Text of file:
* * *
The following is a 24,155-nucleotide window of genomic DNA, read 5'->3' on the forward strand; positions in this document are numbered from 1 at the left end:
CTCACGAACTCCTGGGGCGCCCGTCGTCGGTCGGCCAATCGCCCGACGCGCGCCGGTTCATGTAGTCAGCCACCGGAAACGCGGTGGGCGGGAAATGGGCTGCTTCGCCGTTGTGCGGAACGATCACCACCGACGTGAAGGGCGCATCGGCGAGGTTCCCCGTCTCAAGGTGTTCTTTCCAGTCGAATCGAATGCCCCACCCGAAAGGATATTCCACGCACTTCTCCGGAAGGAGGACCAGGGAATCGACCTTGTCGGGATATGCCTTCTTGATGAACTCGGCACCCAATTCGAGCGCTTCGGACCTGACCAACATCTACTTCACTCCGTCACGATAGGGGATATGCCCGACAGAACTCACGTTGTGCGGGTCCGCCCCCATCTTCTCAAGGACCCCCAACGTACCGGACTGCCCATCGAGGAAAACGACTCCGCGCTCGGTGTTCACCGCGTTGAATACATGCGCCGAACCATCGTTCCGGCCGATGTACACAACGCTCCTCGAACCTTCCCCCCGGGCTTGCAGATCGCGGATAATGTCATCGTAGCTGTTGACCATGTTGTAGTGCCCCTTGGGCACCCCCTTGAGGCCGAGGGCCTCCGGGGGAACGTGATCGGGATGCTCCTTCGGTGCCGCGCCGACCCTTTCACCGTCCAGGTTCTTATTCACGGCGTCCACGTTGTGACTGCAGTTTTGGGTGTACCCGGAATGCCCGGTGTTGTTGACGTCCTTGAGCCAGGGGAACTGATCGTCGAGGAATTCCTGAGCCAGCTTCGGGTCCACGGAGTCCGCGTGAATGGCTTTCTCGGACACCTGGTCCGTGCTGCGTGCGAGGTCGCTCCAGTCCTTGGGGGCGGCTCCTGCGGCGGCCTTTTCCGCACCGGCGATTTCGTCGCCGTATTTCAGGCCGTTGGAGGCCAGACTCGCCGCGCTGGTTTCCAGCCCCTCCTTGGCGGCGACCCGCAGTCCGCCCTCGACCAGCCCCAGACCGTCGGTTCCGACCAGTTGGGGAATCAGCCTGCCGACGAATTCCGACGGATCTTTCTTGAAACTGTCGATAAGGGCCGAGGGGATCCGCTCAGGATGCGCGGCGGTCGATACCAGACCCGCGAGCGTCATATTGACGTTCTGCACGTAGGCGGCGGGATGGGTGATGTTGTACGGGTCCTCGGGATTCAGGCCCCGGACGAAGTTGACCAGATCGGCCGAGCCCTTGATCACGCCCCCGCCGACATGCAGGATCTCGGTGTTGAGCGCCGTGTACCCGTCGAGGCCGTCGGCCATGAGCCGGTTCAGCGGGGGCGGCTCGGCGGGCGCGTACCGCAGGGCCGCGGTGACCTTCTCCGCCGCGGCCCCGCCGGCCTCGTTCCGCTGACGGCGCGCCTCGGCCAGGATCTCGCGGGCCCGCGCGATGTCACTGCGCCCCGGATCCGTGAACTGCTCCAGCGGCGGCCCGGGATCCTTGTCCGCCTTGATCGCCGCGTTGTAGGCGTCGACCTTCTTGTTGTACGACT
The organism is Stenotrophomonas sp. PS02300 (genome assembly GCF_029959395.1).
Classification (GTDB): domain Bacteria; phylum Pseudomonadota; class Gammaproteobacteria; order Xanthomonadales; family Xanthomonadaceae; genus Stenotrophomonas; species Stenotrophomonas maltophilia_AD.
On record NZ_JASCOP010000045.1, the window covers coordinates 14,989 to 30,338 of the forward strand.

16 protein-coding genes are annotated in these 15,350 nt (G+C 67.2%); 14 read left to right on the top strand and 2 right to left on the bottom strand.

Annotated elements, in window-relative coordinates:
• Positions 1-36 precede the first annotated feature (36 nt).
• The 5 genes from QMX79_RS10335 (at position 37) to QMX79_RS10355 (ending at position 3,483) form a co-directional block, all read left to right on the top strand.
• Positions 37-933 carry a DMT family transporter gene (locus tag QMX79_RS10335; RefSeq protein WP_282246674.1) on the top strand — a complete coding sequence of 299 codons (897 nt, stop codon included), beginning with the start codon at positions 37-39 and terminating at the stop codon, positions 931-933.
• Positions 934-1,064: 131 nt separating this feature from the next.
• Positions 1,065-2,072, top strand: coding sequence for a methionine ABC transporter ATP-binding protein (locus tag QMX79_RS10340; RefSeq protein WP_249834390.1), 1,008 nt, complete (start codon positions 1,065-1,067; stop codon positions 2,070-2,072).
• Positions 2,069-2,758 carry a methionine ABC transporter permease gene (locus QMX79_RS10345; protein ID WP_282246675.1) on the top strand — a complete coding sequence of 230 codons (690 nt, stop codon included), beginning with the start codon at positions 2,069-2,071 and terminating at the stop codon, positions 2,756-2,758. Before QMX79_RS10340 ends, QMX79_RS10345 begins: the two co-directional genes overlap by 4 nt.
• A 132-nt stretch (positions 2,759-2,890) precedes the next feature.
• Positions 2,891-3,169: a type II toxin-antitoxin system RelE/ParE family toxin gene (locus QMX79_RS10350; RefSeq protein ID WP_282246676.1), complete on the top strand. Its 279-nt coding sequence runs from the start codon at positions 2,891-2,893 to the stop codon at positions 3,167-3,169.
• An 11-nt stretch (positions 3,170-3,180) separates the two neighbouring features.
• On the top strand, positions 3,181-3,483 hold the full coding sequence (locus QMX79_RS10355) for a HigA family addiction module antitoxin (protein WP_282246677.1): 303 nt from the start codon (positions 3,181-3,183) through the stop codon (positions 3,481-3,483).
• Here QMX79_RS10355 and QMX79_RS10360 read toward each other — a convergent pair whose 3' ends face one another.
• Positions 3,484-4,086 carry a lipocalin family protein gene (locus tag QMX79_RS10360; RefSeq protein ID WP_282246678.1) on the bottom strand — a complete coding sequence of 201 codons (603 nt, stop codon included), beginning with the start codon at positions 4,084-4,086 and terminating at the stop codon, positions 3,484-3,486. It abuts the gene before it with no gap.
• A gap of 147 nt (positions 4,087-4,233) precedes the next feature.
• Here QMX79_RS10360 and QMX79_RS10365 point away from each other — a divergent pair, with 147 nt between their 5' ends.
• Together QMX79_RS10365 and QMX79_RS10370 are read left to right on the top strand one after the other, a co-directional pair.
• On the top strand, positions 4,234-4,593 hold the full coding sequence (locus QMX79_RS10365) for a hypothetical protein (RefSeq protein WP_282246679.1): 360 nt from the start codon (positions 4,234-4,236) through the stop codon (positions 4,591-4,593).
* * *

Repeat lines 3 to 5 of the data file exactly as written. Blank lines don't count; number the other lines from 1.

The organism is Stenotrophomonas sp. PS02300 (genome assembly GCF_029959395.1).
Classification (GTDB): domain Bacteria; phylum Pseudomonadota; class Gammaproteobacteria; order Xanthomonadales; family Xanthomonadaceae; genus Stenotrophomonas; species Stenotrophomonas maltophilia_AD.
On record NZ_JASCOP010000045.1, the window covers coordinates 14,989 to 30,338 of the forward strand.